Launch of issue 7 & group show at Klosterfelde Edition: AWC Summer Camp: The Exhausted Land

Launch of issue 7 & group show at Klosterfelde Edition: AWC Summer Camp: The Exhausted Land

Arts of the Working Class

Collage by Thomas Spallek.

August 2, 2019
Launch of issue 7 & group show at Klosterfelde Edition
AWC Summer Camp: The Exhausted Land
July 20–August 24, 2019
Talk: August 3, 7–9pm, intersecting perspectives around “The Exhausted Land” with Elisabeth Otto & Giorgia Volpe, moderated by Alina Kolar
Closing Tropical: August 24, 7–9pm, tour, picks from the Librería Priscilla and late-night grill

The Americas, the exhausted land. The land that currently puts into question the idea of internationality of our polyglot street newspaper for art and society, wealth and poverty. How capable are we to be aware of other latitudes within our practice, working from Berlin?

The participating artists of this Summer Camp command universal change on a human scale against the backdrop of violent traditionalism, challeging conventions of identity such as race, ethnicity and gender throughout the continent.

For this, Arts of the Working Class stretches out the definition of curatorial, artistic and editorial capabilities, and expands the exhibition space of Klosterfelde Edition to the streets. The exhibition and the issue offe something similar to a psychedelic experience; a transcultural exploration of exploited Otherness.

Arts of the Working Class can thus be understood as an allegory. American societies manifest themselves here in hybrid language, largely Spanglish. The work of Jaime Nuñez del Arco reflects this essentialist use of vocabulary of empowerment in his mural, quoting everyday life and  media generated longing: “The value meal you are looking for is not a deal anymore, just like this pristine petroleum green wall. Un recuerdo“. 

A change of perspective is in the air, blowing through this static space. The air of the AWC Summer Camp comes from the Americas. It smells like sweat. Like Dancing Southward, a project by artist Santiago Reyes that started in Hanoi, and continues in other cities of the world. He has crossed the streets of cities to soak several T-shirts in sweat, with which he built a Cadavre Exquis.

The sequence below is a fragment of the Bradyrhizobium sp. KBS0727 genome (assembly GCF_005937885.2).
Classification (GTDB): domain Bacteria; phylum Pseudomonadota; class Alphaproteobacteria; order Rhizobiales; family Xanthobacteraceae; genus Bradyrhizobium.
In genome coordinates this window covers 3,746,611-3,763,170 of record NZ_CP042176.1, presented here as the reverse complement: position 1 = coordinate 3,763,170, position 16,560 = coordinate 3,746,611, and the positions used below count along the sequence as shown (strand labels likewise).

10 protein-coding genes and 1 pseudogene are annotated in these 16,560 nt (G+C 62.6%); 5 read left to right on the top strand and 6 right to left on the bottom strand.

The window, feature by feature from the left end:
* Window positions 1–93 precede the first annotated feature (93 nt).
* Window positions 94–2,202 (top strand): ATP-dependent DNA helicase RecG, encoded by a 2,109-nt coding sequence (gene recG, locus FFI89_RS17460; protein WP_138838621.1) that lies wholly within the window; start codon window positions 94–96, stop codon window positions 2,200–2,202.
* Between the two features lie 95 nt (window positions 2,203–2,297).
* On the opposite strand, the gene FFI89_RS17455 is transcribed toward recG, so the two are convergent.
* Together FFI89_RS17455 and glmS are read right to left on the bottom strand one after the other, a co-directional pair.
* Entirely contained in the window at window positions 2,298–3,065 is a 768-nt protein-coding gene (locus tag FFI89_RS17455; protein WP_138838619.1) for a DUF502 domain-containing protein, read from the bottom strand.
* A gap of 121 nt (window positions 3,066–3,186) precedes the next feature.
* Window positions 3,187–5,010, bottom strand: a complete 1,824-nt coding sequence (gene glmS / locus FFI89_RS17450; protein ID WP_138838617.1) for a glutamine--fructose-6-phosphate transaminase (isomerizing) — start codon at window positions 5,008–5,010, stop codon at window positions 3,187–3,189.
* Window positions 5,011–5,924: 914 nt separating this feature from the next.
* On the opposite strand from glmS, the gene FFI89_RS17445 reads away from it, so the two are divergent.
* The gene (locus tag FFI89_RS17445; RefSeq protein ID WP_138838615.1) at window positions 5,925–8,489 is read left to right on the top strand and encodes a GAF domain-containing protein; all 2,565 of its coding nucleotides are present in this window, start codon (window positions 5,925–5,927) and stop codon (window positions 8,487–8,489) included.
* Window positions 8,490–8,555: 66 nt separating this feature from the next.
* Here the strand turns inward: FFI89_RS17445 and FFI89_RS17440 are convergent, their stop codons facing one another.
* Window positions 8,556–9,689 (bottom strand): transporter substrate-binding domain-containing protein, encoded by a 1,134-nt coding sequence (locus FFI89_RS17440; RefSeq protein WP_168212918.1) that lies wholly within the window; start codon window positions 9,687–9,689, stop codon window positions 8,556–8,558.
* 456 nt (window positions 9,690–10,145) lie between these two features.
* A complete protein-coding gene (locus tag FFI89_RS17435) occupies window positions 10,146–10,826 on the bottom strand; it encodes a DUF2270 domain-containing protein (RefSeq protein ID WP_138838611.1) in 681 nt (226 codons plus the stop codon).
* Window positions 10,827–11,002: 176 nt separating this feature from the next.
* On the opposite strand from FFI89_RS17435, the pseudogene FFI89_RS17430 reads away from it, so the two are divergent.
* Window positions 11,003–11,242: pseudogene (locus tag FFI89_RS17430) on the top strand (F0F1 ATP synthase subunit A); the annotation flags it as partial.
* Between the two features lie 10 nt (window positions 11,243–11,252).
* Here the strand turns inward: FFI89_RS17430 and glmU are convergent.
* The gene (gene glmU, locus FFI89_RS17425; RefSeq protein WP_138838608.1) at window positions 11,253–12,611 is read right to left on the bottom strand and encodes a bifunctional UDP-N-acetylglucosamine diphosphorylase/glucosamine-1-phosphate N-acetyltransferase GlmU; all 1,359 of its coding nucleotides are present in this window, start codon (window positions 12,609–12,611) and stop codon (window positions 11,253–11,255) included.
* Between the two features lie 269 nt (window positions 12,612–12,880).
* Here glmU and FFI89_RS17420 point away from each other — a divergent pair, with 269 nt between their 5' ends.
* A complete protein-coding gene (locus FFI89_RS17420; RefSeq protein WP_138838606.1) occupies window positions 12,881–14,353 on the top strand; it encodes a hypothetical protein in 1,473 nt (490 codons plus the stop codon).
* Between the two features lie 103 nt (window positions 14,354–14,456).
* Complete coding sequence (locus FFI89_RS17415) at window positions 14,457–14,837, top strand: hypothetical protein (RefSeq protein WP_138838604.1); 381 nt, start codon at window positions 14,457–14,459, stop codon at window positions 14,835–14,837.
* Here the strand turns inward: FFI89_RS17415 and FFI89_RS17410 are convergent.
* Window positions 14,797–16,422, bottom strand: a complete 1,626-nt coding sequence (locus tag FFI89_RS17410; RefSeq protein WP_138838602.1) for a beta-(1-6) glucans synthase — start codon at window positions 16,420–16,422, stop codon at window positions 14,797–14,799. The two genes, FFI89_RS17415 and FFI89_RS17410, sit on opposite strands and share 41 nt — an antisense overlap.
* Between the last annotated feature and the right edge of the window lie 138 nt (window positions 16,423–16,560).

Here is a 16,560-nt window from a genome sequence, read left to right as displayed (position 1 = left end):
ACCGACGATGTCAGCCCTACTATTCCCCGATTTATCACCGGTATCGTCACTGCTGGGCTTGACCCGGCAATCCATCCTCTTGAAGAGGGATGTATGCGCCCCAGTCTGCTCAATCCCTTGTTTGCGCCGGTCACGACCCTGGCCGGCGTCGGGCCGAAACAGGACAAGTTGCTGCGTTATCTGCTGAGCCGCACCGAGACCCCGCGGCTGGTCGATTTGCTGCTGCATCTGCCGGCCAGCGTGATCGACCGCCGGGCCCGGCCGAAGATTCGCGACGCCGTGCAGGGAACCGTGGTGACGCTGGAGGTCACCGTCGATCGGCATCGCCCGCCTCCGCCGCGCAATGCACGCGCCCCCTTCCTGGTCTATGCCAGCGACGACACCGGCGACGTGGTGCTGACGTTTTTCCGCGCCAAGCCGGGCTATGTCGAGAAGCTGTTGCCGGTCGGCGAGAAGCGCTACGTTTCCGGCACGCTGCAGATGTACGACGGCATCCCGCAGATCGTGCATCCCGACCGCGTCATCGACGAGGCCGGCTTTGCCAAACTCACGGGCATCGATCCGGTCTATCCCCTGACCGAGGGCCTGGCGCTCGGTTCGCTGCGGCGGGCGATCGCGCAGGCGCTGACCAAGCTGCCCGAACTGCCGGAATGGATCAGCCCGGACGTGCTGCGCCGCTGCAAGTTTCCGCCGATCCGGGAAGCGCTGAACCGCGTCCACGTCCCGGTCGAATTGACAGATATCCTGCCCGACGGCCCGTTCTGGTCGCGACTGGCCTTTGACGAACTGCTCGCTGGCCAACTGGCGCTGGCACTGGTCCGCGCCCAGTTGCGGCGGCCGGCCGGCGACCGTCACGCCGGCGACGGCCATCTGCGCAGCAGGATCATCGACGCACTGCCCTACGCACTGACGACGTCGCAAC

From the same material is the work of Quisqueya Henriquez and Pepe Mar. In this collaboration, Henriquez and Mar oppose the surface and the material of the image plane to reissue it. The visual vocabulary of an endless fabric becomes a catalyst for new ways to experience the two-dimensional surface of a painting. The fabric deals with the accumulation of tropical gestures, phantoms of modernism, cultural clichés, folclores and eruptions of the convulsive social texture, an imaginary solution to deep-seated frustrations that language can not bring into the world, but art. 

Luiza Prado de O’Martins faces, through art and academic research, topographies of excesses. In All Directions at Once she looks at practices of herbal contraception and the transmission of Aboriginal and local knowledge as radical decolonizing measures. It begins with the call of Ayoowiri, a plant that grows abundantly in the tropical areas of the Americas. During the European occupation of the continent, it was used as a contraceptive (and in higher doses as an abortifacient) by enslaved indigenous and African peoples as a strategy of resistance.

Teresa Burga and Giorgia Volpe follow similar collective feminist visions in different times and spaces, while Vicente Manssur’s photographs illuminate the geographies that Adrián Balseca sublimes with a transparent record. From the museal installation Phantom Recorder, a collaboration with Kara Solar (initiative of the Latin American Association for Alternative Development in collaboration with the Ecuadorian Achuar community), Balseca takes the sound recording from the Amazonian route that Fitzcarraldo took with his gramophone to listen to opera. This symbolic twist resembles a postcolonial surveillance critique that lets many contradictory feelings about this cacophonic narration of the Americas to merged into a single soothing moment.

This exhibition is an extension of the 7th issue of the Arts of the Working Class, called “The Exhaused Land,” which revolves around a certain obliviousness towards our vital connection to nature, inflicted in the Americas through centuries of colonialism, currently only graspable through affects and the artificial. 

Dedicated to the Americas and its many defenders like Thelma Cabrera, this 7th issue is made of contributions by Antonia Alampi, Josephine Bacon, Adrián Balseca, Renata Cervetto, Fred Dewey, Hallie Frost, Andrea Joyce Heimer, Felippe Galuppo, Ana María Garzón, iLiana Fokianaki, Lisette Lagnado, Filipe Lippe, Vicente Manssur, Romina Muñoz, Charles Norton, Elisabeth Otto, Mikhel Proulx, Pablo José Ramirez, Santiago Reyes, Tálata Rodriguez, Oscar Santillán, Luke Savage, Liv Schulman, The Winter Office, Gabriela Valarezo & Giorgia Volpe.


The talk “Intersecting Perspectives” with Elisabeth Otto & Giorgia Volpe is kindly supported by the Embassy of Canada, Berlin

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August 2, 2019

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